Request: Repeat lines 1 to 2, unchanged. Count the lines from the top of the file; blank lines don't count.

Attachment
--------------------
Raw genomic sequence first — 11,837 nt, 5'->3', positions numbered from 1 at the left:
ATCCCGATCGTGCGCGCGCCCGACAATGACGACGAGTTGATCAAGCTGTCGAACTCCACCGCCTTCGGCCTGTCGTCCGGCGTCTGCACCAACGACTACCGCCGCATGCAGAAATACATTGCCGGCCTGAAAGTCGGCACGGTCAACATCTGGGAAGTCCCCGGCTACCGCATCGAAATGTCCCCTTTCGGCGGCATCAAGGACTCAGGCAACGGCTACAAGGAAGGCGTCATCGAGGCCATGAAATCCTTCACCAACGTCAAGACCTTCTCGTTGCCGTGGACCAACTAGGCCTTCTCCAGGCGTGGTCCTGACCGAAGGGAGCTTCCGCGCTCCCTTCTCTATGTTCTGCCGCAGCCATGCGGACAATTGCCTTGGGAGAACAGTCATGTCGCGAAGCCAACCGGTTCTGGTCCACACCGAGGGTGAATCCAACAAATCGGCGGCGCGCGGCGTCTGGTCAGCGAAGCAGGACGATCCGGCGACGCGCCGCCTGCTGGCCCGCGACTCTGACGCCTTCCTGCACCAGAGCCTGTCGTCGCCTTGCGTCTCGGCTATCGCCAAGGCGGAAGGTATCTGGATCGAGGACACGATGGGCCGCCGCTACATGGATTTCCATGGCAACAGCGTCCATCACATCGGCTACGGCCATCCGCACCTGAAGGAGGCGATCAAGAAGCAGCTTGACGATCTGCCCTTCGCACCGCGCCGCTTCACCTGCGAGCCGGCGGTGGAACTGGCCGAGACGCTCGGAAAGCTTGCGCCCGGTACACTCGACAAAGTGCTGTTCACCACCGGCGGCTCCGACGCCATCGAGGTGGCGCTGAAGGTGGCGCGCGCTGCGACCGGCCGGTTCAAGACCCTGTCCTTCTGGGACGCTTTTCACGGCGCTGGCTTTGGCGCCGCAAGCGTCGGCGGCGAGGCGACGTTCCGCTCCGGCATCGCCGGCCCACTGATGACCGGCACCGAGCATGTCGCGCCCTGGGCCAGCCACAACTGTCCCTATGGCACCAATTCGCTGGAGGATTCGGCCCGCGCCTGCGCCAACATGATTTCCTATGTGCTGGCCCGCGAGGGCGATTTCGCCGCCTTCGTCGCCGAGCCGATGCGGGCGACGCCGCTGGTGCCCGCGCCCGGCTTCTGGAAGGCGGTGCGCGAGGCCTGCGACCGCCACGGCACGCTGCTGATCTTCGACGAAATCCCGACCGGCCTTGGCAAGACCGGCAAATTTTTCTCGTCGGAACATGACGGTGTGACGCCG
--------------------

Raw genomic sequence first — 11,837 nt, 5'->3', positions numbered from 1 at the left:
ATCCCGATCGTGCGCGCGCCCGACAATGACGACGAGTTGATCAAGCTGTCGAACTCCACCGCCTTCGGCCTGTCGTCCGGCGTCTGCACCAACGACTACCGCCGCATGCAGAAATACATTGCCGGCCTGAAAGTCGGCACGGTCAACATCTGGGAAGTCCCCGGCTACCGCATCGAAATGTCCCCTTTCGGCGGCATCAAGGACTCAGGCAACGGCTACAAGGAAGGCGTCATCGAGGCCATGAAATCCTTCACCAACGTCAAGACCTTCTCGTTGCCGTGGACCAACTAGGCCTTCTCCAGGCGTGGTCCTGACCGAAGGGAGCTTCCGCGCTCCCTTCTCTATGTTCTGCCGCAGCCATGCGGACAATTGCCTTGGGAGAACAGTCATGTCGCGAAGCCAACCGGTTCTGGTCCACACCGAGGGTGAATCCAACAAATCGGCGGCGCGCGGCGTCTGGTCAGCGAAGCAGGACGATCCGGCGACGCGCCGCCTGCTGGCCCGCGACTCTGACGCCTTCCTGCACCAGAGCCTGTCGTCGCCTTGCGTCTCGGCTATCGCCAAGGCGGAAGGTATCTGGATCGAGGACACGATGGGCCGCCGCTACATGGATTTCCATGGCAACAGCGTCCATCACATCGGCTACGGCCATCCGCACCTGAAGGAGGCGATCAAGAAGCAGCTTGACGATCTGCCCTTCGCACCGCGCCGCTTCACCTGCGAGCCGGCGGTGGAACTGGCCGAGACGCTCGGAAAGCTTGCGCCCGGTACACTCGACAAAGTGCTGTTCACCACCGGCGGCTCCGACGCCATCGAGGTGGCGCTGAAGGTGGCGCGCGCTGCGACCGGCCGGTTCAAGACCCTGTCCTTCTGGGACGCTTTTCACGGCGCTGGCTTTGGCGCCGCAAGCGTCGGCGGCGAGGCGACGTTCCGCTCCGGCATCGCCGGCCCACTGATGACCGGCACCGAGCATGTCGCGCCCTGGGCCAGCCACAACTGTCCCTATGGCACCAATTCGCTGGAGGATTCGGCCCGCGCCTGCGCCAACATGATTTCCTATGTGCTGGCCCGCGAGGGCGATTTCGCCGCCTTCGTCGCCGAGCCGATGCGGGCGACGCCGCTGGTGCCCGCGCCCGGCTTCTGGAAGGCGGTGCGCGAGGCCTGCGACCGCCACGGCACGCTGCTGATCTTCGACGAAATCCCGACCGGCCTTGGCAAGACCGGCAAATTTTTCTCGTCGGAACATGACGGTGTGACGCCG